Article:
Genesis chapter 42

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7And Joseph saw his brethren, and he knew them, but made himself strange unto them, and spake roughly unto them; and he said unto them, Whence come ye? And they said, From the land of Canaan to buy food. 8And Joseph knew his brethren, but they knew not him. 9And Joseph remembered the dreams which he dreamed of them, and said unto them, Ye are spies; to see the nakedness of the land ye are come. 10And they said unto him, Nay, my lord, but to buy food are thy servants come. 11We are all one man's sons; we are true men, thy servants are no spies. 12And he said unto them, Nay, but to see the nakedness of the land ye are come. 13And they said, Thy servants are twelve brethren, the sons of one man in the land of Canaan; and, behold, the youngest is this day with our father, and one is not. 14And Joseph said unto them, That is it that I spake unto you, saying, Ye are spies: 15Hereby ye shall be proved: By the life of Pharaoh ye shall not go forth hence, except your youngest brother come hither. 16Send one of you, and let him fetch your brother, and ye shall be kept in prison, that your words may be proved, whether there be any truth in you: or else by the life of Pharaoh surely ye are spies. 17And he put them all together into ward three days. 18And Joseph said unto them the third day, This do, and live; for I fear God: 19If ye be true men, let one of your brethren be bound in the house of your prison: go ye, carry corn for the famine of your houses: 20But bring your youngest brother unto me; so shall your words be verified, and ye shall not die. And they did so.
29And they came unto Jacob their father unto the land of Canaan, and told him all that befell unto them; saying, 30The man, who is the lord of the land, spake roughly to us, and took us for spies of the country. 31And we said unto him, We are true men; we are no spies: 32We be twelve brethren, sons of our father; one is not, and the youngest is this day with our father in the land of Canaan. 33And the man, the lord of the country, said unto us, Hereby shall I know that ye are true men; leave one of your brethren here with me, and take food for the famine of your households, and be gone: 34And bring your youngest brother unto me: then shall I know that ye are no spies, but that ye are true men: so will I deliver you your brother, and ye shall traffick in the land. 35And it came to pass as they emptied their sacks, that, behold, every man's bundle of money was in his sack: and when both they and their father saw the bundles of money, they were afraid. 36And Jacob their father said unto them, Me have ye bereaved of my children: Joseph is not, and Simeon is not, and ye will take Benjamin away: all these things are against me. 37And Reuben spake unto his father, saying, Slay my two sons, if I bring him not to thee: deliver him into my hand, and I will bring him to thee again. 38And he said, My son shall not go down with you; for his brother is dead, and he is left alone: if mischief befall him by the way in the which ye go, then shall ye bring down my gray hairs with sorrow to the grave.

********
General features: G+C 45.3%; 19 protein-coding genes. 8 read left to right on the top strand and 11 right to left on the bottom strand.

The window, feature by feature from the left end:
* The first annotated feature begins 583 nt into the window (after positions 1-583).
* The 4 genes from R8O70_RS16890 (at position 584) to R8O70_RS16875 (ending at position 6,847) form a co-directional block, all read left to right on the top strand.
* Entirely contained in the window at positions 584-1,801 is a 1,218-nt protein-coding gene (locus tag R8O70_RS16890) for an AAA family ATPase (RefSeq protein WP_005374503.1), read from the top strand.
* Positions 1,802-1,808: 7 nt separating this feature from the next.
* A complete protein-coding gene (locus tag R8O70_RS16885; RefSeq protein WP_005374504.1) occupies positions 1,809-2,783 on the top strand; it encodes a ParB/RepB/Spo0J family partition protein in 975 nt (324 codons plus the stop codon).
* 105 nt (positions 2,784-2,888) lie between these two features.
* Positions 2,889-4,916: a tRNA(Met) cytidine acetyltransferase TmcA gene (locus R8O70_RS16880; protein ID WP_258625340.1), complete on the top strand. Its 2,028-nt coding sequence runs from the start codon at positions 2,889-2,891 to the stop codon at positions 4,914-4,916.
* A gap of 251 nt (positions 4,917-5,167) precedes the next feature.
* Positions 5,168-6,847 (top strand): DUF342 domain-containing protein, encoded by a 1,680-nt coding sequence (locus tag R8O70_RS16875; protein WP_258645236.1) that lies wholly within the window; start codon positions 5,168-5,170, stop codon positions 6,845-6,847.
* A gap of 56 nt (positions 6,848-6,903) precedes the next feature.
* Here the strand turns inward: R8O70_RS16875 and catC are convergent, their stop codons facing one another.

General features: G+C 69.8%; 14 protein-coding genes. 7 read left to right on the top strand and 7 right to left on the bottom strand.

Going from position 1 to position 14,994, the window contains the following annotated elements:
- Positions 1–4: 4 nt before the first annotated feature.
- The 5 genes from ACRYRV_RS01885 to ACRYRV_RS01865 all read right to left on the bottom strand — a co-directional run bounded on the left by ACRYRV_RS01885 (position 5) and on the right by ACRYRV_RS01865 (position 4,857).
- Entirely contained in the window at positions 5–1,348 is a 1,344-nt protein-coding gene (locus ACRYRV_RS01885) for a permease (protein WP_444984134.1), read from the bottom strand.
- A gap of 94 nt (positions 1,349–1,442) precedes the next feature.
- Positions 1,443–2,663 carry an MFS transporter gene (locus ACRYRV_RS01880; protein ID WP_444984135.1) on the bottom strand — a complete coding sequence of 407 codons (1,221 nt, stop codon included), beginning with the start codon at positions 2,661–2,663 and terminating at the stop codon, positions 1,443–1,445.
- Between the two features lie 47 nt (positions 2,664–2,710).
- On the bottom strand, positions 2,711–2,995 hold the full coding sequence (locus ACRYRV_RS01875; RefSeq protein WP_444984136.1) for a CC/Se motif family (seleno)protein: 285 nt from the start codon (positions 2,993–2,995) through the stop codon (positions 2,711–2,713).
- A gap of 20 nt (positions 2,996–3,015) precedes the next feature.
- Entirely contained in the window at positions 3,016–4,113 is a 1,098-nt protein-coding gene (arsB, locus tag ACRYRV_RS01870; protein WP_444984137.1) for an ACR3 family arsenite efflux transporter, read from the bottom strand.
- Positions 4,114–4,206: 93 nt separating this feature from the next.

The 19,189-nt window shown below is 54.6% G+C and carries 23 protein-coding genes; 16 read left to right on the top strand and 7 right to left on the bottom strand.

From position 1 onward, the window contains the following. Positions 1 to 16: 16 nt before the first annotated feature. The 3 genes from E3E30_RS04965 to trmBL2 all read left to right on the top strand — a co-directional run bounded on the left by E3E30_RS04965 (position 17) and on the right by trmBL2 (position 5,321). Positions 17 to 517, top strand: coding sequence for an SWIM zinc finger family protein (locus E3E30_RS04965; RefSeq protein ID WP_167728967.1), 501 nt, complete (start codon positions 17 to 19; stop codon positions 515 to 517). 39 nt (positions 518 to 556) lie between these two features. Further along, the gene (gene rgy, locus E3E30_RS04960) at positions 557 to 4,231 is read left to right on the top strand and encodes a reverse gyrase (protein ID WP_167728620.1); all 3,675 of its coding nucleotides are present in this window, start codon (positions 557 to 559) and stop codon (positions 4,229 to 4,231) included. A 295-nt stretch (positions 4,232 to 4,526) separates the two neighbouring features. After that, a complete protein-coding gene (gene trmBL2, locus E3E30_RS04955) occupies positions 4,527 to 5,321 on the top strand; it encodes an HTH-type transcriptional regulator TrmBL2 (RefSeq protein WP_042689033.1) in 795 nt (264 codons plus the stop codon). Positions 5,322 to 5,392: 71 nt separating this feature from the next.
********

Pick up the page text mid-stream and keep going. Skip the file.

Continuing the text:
What does Genesis chapter 42 mean?

Genesis 42 begins with Jacob sending his ten oldest sons to Egypt to buy grain for the family. It ends with him refusing to send his youngest son back as part of a second trip.

Severe famine has gripped the region, just as Joseph had predicted (Genesis 41:53–56). Due to his preparations in Egypt under the authority of Pharaoh (Genesis 41:46–49), Egypt alone has grain for its people and surplus to sell to those in danger of starving after two years of no crops. Jacob's family is in exactly that position—near starvation—so he sends his ten oldest sons to Egypt with money. Jacob does not send his beloved youngest son Benjamin with them, however. He fears some harm might come to the boy, and he could not bear to lose him (Genesis 42:1–5).